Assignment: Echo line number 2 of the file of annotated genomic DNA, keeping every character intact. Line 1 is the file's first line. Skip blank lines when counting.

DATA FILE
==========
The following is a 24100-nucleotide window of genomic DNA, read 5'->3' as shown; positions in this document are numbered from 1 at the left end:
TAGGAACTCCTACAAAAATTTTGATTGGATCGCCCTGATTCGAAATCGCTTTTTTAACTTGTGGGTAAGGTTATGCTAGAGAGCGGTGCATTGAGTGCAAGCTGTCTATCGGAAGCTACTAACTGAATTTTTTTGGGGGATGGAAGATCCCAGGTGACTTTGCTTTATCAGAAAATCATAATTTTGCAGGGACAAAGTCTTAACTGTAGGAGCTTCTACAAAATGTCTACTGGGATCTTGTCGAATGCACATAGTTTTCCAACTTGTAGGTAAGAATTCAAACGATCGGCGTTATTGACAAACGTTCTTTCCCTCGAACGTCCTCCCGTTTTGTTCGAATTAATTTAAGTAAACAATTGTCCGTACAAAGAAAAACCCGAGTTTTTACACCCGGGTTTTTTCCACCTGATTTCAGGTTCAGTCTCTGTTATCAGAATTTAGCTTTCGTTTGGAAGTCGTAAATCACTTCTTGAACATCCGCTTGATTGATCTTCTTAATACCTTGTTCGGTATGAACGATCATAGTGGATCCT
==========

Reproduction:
TAGGAACTCCTACAAAAATTTTGATTGGATCGCCCTGATTCGAAATCGCTTTTTTAACTTGTGGGTAAGGTTATGCTAGAGAGCGGTGCATTGAGTGCAAGCTGTCTATCGGAAGCTACTAACTGAATTTTTTTGGGGGATGGAAGATCCCAGGTGACTTTGCTTTATCAGAAAATCATAATTTTGCAGGGACAAAGTCTTAACTGTAGGAGCTTCTACAAAATGTCTACTGGGATCTTGTCGAATGCACATAGTTTTCCAACTTGTAGGTAAGAATTCAAACGATCGGCGTTATTGACAAACGTTCTTTCCCTCGAACGTCCTCCCGTTTTGTTCGAATTAATTTAAGTAAACAATTGTCCGTACAAAGAAAAACCCGAGTTTTTACACCCGGGTTTTTTCCACCTGATTTCAGGTTCAGTCTCTGTTATCAGAATTTAGCTTTCGTTTGGAAGTCGTAAATCACTTCTTGAACATCCGCTTGATTGATCTTCTTAATACCTTGTTCGGTATGAACGATCATAGTGGATCCT